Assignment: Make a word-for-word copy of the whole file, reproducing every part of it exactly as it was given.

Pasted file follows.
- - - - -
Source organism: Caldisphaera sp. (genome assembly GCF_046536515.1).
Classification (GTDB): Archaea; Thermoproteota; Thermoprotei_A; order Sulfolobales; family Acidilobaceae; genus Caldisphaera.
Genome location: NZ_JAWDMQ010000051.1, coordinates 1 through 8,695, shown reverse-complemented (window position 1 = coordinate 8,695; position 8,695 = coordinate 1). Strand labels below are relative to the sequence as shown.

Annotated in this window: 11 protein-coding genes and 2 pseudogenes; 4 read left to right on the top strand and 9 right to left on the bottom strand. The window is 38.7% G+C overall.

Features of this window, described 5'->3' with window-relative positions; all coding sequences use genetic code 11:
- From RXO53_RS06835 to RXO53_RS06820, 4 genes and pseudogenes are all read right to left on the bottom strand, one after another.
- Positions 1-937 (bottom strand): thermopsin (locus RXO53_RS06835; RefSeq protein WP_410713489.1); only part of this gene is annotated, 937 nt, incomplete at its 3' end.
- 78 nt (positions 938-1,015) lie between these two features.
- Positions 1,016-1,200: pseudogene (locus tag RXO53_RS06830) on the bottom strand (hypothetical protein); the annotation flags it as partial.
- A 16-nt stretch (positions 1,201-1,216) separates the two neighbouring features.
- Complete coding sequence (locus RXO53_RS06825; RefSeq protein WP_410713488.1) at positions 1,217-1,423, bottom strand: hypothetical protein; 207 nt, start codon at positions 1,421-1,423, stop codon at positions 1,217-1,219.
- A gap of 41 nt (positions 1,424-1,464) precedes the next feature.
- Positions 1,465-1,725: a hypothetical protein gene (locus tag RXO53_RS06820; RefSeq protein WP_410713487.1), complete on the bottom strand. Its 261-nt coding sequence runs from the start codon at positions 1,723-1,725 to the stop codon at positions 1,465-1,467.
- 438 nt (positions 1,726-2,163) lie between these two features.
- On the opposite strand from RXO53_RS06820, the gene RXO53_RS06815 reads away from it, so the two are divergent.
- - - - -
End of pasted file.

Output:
Source organism: Caldisphaera sp. (genome assembly GCF_046536515.1).
Classification (GTDB): Archaea; Thermoproteota; Thermoprotei_A; order Sulfolobales; family Acidilobaceae; genus Caldisphaera.
Genome location: NZ_JAWDMQ010000051.1, coordinates 1 through 8,695, shown reverse-complemented (window position 1 = coordinate 8,695; position 8,695 = coordinate 1). Strand labels below are relative to the sequence as shown.

Annotated in this window: 11 protein-coding genes and 2 pseudogenes; 4 read left to right on the top strand and 9 right to left on the bottom strand. The window is 38.7% G+C overall.

Features of this window, described 5'->3' with window-relative positions; all coding sequences use genetic code 11:
- From RXO53_RS06835 to RXO53_RS06820, 4 genes and pseudogenes are all read right to left on the bottom strand, one after another.
- Positions 1-937 (bottom strand): thermopsin (locus RXO53_RS06835; RefSeq protein WP_410713489.1); only part of this gene is annotated, 937 nt, incomplete at its 3' end.
- 78 nt (positions 938-1,015) lie between these two features.
- Positions 1,016-1,200: pseudogene (locus tag RXO53_RS06830) on the bottom strand (hypothetical protein); the annotation flags it as partial.
- A 16-nt stretch (positions 1,201-1,216) separates the two neighbouring features.
- Complete coding sequence (locus RXO53_RS06825; RefSeq protein WP_410713488.1) at positions 1,217-1,423, bottom strand: hypothetical protein; 207 nt, start codon at positions 1,421-1,423, stop codon at positions 1,217-1,219.
- A gap of 41 nt (positions 1,424-1,464) precedes the next feature.
- Positions 1,465-1,725: a hypothetical protein gene (locus tag RXO53_RS06820; RefSeq protein WP_410713487.1), complete on the bottom strand. Its 261-nt coding sequence runs from the start codon at positions 1,723-1,725 to the stop codon at positions 1,465-1,467.
- 438 nt (positions 1,726-2,163) lie between these two features.
- On the opposite strand from RXO53_RS06820, the gene RXO53_RS06815 reads away from it, so the two are divergent.